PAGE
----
I suppose you want to lose weight, eat better, spend less money, and devote more time to family, right? I don’t blame you! This is the time of year we’re all inspired to revamp our goals for the upcoming year and resolve to achieve them once and for all.
But while over 40% of Americans make resolutions each January, research done at the University of Scranton found that only 8% actually achieve them. Did you get that?! Eight percent. Of 1,000 people that’s only 32 who achieve the goals they set.
Whether it’s self-improvement, financial responsibility, or social enrichment, why do so many of us fail to realize our greatest desires?
As we continue to understand the human psyche more deeply, it is clear that we actually set ourselves up for failure in three primary, and totally unintentional, ways:
- Aspiring to goals so extreme they are impossible to even start
- Believing we lack enough willpower or determination to actually succeed
- Keeping them private
It’s totally normal (and good) to set big goals — we want success! Unfortunately, success in our human brains, more often than not, equates to total physical transformation, complete life overhaul, or wild financial success that’s simply unrealistic within the narrow parameters we typically set for ourselves.
Lofty goals without clear direction on how to proceed will always steer you into making four left turns — you’re doing something, but making no real progress. Always circling back to square one tends to get blamed on a lack of willpower. Nothing could be further from the truth.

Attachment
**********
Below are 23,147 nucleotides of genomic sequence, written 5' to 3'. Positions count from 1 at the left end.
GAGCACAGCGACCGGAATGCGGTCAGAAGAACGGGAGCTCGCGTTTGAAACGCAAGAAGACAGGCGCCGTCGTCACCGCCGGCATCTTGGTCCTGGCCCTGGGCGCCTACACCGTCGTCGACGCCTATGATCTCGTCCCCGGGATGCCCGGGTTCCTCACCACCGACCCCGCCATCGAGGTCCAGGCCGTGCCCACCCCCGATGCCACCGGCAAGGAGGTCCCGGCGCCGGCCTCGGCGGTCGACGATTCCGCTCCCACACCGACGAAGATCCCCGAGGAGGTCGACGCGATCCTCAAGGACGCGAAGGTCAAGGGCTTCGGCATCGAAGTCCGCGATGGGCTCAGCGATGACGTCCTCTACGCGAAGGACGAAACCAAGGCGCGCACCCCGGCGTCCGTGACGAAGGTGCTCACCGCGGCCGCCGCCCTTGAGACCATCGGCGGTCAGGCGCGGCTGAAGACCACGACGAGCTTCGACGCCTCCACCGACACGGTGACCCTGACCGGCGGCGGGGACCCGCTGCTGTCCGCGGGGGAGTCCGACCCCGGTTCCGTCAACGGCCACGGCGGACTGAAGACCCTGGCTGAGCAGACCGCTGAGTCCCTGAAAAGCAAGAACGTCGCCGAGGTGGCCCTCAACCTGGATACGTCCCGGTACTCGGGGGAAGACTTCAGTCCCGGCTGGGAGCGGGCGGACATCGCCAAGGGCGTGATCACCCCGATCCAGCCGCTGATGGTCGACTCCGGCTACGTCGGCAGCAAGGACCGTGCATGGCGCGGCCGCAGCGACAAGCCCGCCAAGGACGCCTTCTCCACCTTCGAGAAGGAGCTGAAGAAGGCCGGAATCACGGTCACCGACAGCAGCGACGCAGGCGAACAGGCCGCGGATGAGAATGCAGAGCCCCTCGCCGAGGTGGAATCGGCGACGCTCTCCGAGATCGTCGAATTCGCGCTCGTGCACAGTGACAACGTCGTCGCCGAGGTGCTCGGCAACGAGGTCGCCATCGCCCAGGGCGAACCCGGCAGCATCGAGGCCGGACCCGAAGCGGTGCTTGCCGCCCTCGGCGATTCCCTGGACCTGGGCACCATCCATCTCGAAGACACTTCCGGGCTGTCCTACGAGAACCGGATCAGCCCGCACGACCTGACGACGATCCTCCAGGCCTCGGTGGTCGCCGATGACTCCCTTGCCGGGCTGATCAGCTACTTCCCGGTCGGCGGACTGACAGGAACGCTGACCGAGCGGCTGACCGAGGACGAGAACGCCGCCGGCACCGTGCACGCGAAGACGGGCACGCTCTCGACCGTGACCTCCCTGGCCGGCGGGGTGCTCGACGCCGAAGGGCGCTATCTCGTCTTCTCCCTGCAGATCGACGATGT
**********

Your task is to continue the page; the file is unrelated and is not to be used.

It’s also quite common for us to keep big goals and dreams hush-hush — the fewer people know about them, the less chance of embarrassment if we don’t succeed. Plus, without accountability to follow through we’re less inclined to follow through when the going gets tough.
To be clear, total physical transformation, complete life overhaul, or wild financial success is readily available to each of us.
It’s how we choose to get there that differentiates the achievers from the daydreamers. Success, no matter how big or small, requires a well-developed plan of actionable steps; a mindset that marries focused progress with the flexibility to perceive necessary course adjustments along the way.
In order to actually achieve the success you pine for year after year, you need simply to follow these five foolproof steps to dominating your 2016 goals:
1. Write them out – writing out goals by hand with archaic pen and paper is a science-back method for boosting motivation, and communicating complex ideas effectively. Writing is a tool for thinking, expressing, creating, and refining those dreams into clear pathways for achievement.
Warren Buffett and Bill Gates are among those wildly successful individuals who have learned the power of writing in order to better understand their thoughts and how those thoughts might effectively contribute to their success.
2. Segment goals into ridiculously small steps – if it’s not ridiculous then it’s still too big and you might find an excuse to put it off. If it feels silly to write that first step down because it’s so doable then you’re on the right track.